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keep america healthy. what government research says you should and should not eat. >> if you can't pronounce it, don't eat it. and saturday night fever. millions of americans chase the biggest powerball jackpot in history. >> why do i play? because i want money. this is the "cbs overnight news." >> retirement accounts are taking a beating this week. for the third time, the dow suffered a triple-digit loss. 392 points this time, or 2.3%. investors are worried that the chinese economy, second largest in the world, is slowing more than the chinese government is letting on, and that the government's haphazard attempts to intervene in its markets and devalue its currency are giving the impression that it doesn't know how to manage the trouble. our senior national correspondent anthony mason is following all of this.
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>> reporter: scott, it was a painful day to check your 401(k). the dow is down more than 900 points since monday, that's more than five percent. the catalyst for the sell-off once again was china. the chinese market shut down after less than half an hour this morning after plunging 7%. it was the second shutdown this week. investors are worried the chinese economy is slowing. gdp growth, which hit 12% five years ago, is now below 7%. if china's in trouble, that could mean trouble for the rest of the world. and with this chaos in the shanghai markets, there are worries the chinese don't have handle on their own economy right now, scott. >> and anthony, the chinese are also the second largest consumer of crude oil in the world. and you've been looking into the impact of that. >> reporter: yeah. crude, scott, hit a 12-year low today. $33 a barrel. the price has fallen by nearly half just since may, when it was $60. if you drive to work, it's like a huge tax break, but it's pretty painful if you work in
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there's just too much supply now. and if china continues to slow, there will be less demand and gas prices could stay low for a while, scott. >> anthony mason, thank you very much, anthony. the folks at dow jones told us today that the plunge this week in the 30 blue chip stocks alone represents a market value loss of nearly $260 billion. well ted cruz is watching his stock rise, in iowa. major garrett took a ride with the republican front-runner 25 days before iowans cast the first votes of campaign 2016. >> reporter: we rode with ted cruz on day four of a six-day bus tour of iowa and asked about his birth in canada, and donald trump's legal advice. >> this issue is a non-issue. the law is quite clear that the child of a u.s. citizen born abroad is a natural-born citizen. >> reporter: you perceive this as an attack. donald trump says he's trying to help you.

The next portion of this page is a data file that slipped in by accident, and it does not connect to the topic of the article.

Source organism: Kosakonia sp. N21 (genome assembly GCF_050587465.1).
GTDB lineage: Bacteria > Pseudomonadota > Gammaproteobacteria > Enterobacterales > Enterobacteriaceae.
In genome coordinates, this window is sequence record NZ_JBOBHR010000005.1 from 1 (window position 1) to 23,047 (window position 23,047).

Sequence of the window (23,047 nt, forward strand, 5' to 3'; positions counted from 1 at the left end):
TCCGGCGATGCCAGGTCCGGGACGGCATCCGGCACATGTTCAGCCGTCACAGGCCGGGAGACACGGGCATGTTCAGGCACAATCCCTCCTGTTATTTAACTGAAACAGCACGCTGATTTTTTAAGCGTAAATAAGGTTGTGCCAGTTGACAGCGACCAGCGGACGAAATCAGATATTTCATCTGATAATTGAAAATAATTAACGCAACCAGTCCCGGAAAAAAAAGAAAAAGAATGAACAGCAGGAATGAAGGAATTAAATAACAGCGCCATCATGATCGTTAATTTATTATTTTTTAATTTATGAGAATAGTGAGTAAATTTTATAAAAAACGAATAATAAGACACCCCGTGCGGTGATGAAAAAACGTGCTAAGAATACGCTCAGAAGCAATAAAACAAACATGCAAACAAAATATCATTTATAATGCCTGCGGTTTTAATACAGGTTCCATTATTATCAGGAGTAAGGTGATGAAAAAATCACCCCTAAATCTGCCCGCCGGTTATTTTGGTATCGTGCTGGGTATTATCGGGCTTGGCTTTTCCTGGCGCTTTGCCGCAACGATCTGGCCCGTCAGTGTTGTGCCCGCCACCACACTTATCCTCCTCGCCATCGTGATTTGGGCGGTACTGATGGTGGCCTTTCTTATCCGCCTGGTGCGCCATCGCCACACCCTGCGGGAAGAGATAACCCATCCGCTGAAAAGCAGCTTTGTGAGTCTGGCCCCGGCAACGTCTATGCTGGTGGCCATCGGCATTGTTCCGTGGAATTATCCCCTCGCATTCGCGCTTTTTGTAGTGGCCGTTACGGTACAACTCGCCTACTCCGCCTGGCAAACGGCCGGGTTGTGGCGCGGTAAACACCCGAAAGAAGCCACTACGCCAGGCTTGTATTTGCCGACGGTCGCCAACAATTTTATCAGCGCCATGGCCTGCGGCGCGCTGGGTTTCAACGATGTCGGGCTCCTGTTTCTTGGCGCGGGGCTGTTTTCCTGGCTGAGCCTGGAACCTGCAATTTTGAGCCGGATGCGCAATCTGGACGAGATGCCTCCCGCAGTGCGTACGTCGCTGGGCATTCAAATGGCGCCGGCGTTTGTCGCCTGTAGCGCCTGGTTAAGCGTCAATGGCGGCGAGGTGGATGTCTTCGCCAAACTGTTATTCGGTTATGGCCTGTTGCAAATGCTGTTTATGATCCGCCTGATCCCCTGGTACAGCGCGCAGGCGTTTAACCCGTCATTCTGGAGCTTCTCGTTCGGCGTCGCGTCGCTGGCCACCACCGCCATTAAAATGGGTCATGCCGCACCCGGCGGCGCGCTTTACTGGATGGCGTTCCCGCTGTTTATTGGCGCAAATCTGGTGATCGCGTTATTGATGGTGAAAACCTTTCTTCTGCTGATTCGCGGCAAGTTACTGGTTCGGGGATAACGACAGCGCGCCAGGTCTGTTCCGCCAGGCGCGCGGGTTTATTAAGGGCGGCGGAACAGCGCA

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politics, it's fairly unusual for your opponents, who are running for the same position, to be actually trying to help you. i will hear their prayer and forgive their sins, and i will heal their land. >> reporter: cruz has climbed to the top of the iowa polls by reaching out to evangelicals and social conservatives. in 2012, 57% of republican caucus-goers describe thselves as evangelicals. 47% said they were "very nservative." but cruz says his strategy does not rely just on iowa or new hampshire, whose more moderate electorate has not been as welcoming. >> there are a lot of candidates in this race who have to win iowa. there are a lot of other candidates who have to win new hampshire. from our perspective, we don't view any one state as a must- win. we're going to compete hard and try to win everywhere. >> reporter: cruz has taken a harder line on immigration than trump, opposing trump's willingness to allow deported
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does the fact you enter illegally permanently bar you from ever entering the country legally? >> i don't believe that anyone who has come here illegally should be eligible for citizenship. >> reporter: cruz faced the reality of that policy yesterday in storm lake when he met a woman protected from deportation by obama administration executive actions. cruz told the woman, under a cruz presidency, she would have to leave and he told her, scott, breaking the law creates human tragedies. >> major garrett in iowa for us tonight. major, thank you. 17 miners who were trapped for ten hours in a salt mine in lansing, new york, were rescued today. they had gotten stuck in an elevator 900 feet underground. they were lifted out by a crane just a few at a time. nobody hurt, but they were cold. the shaft was 20 degrees. today, there was a scare in paris on the anniversary of the terrorist attack on "charlie